I needed a little help configuring guest network. Apologies in advance, super novice. I have two Linksys MR8300 and one is a main router and the Access Point. There's also two ZyXEL GS1900-8 Switches that don't have any configuration on them, so I think they can be considered unmanaged switches(...?). I have included a network diagram (I'm sure it is not the proper way of making it; please excuse).
Now "connecting" the network between the AP and the main router so that all the devices on either regular network can talk to each other was easy because of the instructions, but (if I'm not wrong) the way that the guest network is set up is not the same. I would like the AP guest network to act as a dumb AP for the guest network on the main router. I'm not sure how to do this even after several videos, searching this forum, reddit, etc.
You need to create two VLANs, one for each network, and then trunk them on the interface from the main router that connects to the switch, and the same again on the AP. The guest interface on the secondary router is not acting as a dumb AP, you should also change that.
it is smart managed switch
to be honest, i have no experience with this model, but some other "smart / cheap" managed switches strip vlan tagging when they are in default/factory state
so, it is best to learn how to set them up properly for vlan trunks
as @eduperez state, you need to create two vlans (minimum) and, from my experience, these cheap switches could not have management interface outside of vlan1 (native vlan) so, basicaly, you will end with 3 vlans
Thank you for your suggestions! As someone with no experience in creating VLANs, I can vaguely understand what needs to be done, but I can't create it in practice. Is it possible to do this through the LuCI interface?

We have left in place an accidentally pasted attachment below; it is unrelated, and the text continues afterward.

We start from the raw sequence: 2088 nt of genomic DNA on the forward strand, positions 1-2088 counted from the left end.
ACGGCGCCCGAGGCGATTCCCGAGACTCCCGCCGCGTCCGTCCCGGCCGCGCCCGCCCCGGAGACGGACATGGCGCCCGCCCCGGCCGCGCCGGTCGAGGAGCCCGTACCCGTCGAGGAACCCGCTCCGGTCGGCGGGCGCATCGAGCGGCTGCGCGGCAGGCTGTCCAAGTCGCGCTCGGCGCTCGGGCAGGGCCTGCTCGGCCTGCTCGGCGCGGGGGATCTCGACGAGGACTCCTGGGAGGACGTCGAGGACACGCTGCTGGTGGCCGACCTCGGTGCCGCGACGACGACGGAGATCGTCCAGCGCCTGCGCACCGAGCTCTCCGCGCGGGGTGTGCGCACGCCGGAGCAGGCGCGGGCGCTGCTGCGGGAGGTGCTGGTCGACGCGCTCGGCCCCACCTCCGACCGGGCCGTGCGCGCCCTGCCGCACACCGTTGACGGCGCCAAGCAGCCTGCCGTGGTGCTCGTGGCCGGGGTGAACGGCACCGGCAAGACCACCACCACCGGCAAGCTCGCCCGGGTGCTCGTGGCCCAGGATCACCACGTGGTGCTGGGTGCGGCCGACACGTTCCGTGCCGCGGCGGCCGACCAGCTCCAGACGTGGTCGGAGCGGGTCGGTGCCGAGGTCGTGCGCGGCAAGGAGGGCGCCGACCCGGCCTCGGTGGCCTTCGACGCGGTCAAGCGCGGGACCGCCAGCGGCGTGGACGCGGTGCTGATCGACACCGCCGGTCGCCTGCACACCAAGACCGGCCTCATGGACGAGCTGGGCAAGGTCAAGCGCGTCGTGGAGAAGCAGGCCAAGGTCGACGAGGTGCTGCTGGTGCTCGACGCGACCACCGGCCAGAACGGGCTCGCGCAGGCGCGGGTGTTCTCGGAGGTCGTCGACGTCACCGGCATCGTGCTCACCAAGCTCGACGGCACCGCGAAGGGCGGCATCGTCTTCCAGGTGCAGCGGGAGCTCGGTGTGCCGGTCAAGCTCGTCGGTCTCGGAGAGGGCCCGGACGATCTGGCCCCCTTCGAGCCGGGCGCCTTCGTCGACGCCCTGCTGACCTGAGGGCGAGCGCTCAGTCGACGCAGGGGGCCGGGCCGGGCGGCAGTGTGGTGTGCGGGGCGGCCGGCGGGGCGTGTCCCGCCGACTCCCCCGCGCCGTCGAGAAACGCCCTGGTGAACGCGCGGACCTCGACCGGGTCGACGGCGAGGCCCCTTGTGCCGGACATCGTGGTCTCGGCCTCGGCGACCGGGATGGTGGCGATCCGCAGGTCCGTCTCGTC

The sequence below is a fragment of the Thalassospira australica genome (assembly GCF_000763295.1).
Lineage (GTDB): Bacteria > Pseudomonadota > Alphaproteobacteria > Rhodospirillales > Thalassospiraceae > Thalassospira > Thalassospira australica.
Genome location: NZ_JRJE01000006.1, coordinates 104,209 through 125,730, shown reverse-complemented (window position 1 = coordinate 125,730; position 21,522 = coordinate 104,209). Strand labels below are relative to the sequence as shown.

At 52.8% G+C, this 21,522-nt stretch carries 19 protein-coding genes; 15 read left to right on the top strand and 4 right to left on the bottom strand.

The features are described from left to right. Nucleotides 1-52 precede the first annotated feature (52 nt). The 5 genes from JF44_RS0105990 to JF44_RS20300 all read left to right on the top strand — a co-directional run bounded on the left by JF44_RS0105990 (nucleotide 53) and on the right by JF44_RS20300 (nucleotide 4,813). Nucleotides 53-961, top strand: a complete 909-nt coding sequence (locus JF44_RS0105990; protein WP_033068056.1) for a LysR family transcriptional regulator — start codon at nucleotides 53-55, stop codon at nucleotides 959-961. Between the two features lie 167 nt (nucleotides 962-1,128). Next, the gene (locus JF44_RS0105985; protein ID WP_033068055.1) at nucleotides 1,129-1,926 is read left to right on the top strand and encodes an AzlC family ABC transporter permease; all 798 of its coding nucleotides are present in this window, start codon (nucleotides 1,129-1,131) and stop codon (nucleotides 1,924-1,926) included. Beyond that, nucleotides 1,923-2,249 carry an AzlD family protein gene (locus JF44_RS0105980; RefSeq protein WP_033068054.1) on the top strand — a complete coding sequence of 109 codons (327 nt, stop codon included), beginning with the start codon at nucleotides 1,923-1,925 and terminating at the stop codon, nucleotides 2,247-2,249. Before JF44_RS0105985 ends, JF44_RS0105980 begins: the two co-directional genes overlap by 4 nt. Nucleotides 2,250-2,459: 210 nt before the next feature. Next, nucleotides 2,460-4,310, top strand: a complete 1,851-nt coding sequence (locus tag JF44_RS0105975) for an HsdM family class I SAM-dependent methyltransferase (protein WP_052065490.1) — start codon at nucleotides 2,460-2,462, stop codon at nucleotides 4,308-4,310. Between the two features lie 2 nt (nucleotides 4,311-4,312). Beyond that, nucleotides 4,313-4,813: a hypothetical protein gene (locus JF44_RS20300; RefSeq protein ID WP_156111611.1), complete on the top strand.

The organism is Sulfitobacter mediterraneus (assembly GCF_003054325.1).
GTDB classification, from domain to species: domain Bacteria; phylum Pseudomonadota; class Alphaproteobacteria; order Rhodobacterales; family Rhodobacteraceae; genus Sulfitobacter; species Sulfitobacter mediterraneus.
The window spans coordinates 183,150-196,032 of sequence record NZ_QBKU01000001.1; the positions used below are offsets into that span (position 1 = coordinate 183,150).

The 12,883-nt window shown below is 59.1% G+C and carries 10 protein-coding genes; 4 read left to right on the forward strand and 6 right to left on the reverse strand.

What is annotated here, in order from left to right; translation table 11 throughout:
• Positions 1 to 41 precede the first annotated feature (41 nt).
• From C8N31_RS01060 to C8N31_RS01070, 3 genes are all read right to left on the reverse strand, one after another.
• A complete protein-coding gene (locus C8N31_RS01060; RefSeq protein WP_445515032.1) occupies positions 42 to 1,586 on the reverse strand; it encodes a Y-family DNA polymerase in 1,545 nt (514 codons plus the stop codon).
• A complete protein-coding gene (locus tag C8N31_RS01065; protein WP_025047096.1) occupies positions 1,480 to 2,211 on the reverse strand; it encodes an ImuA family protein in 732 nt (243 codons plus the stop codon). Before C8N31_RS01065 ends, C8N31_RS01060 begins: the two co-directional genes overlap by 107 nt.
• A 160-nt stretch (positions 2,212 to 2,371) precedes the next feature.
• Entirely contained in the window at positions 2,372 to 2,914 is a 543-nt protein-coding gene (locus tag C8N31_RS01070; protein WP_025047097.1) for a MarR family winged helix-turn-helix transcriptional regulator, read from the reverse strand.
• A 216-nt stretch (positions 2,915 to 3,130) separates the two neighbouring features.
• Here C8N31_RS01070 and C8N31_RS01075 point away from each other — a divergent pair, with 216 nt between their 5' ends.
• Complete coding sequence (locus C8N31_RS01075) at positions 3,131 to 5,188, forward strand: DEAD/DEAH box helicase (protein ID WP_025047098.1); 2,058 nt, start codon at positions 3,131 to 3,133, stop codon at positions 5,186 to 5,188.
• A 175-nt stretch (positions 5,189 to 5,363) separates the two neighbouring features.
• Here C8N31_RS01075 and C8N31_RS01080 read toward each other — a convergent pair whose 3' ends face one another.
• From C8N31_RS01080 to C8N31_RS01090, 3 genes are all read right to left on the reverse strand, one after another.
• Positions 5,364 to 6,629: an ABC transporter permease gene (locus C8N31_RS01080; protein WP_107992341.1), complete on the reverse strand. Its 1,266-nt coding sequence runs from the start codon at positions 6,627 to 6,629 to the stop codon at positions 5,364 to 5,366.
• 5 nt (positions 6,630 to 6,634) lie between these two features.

So, the ideal scenario would be to have two cables (one for each network) from the main router to each switch and to the secondary router. On the switches, each cable would be connected to one part of the ports; on the secondary router, each cable would be connected to a wireless interface.
Instead of using several cables, we use several VLANs over the same physical cable; the method to separate the traffic is to tagg packets with a different ID, and putting several VLANs on the same cable is called trunking.
On the main router, the port connected to the first switch will carry tagged traffic for both the LAN and GUEST networks; the other ports will carry untagged traffic for either of both. On the first switch, the ports connected to the main router and the second switch will also carry tagged traffic for both networks, and the other ports will carry untagged traffic for either of both. On the second switch, the configuration will be the same, with one cable connected to the first switch and other to the secondary router.
So far, this is the theory... next comes the practical implementation.
@eduperez I think that sounds good (although frankly I'm not sure I follow; would be helpful to have a diagram). As long as it doesn't require two cables going between the two switches then its good. The ethernet cable going between the switches is a single CAT 6 cable in the wall.
@theMan I appreciate the help and I usually am pretty diligent about upgrading the equipment, but it seems that you can't keep your config going forward (I might be wrong). according to this page: https://openwrt.org/toh/linksys/mr8300
Do not try to restore any previous 22.03 config file, it isn't compatible. The device now runs with DSA and need to be configured from scratch (meanwhile advanced users may know how to manually restore some settings). Backup your settings.
@robot.unsalted No, there will not be more that one (physical) cable between each device, that is the point of VLANs. The configuration changes substantially after moving to DSA, even if the concepts remain the same; I would not waste your time doing it on a pre-DSA config, if you are planning to upgrade to a DSA config soon.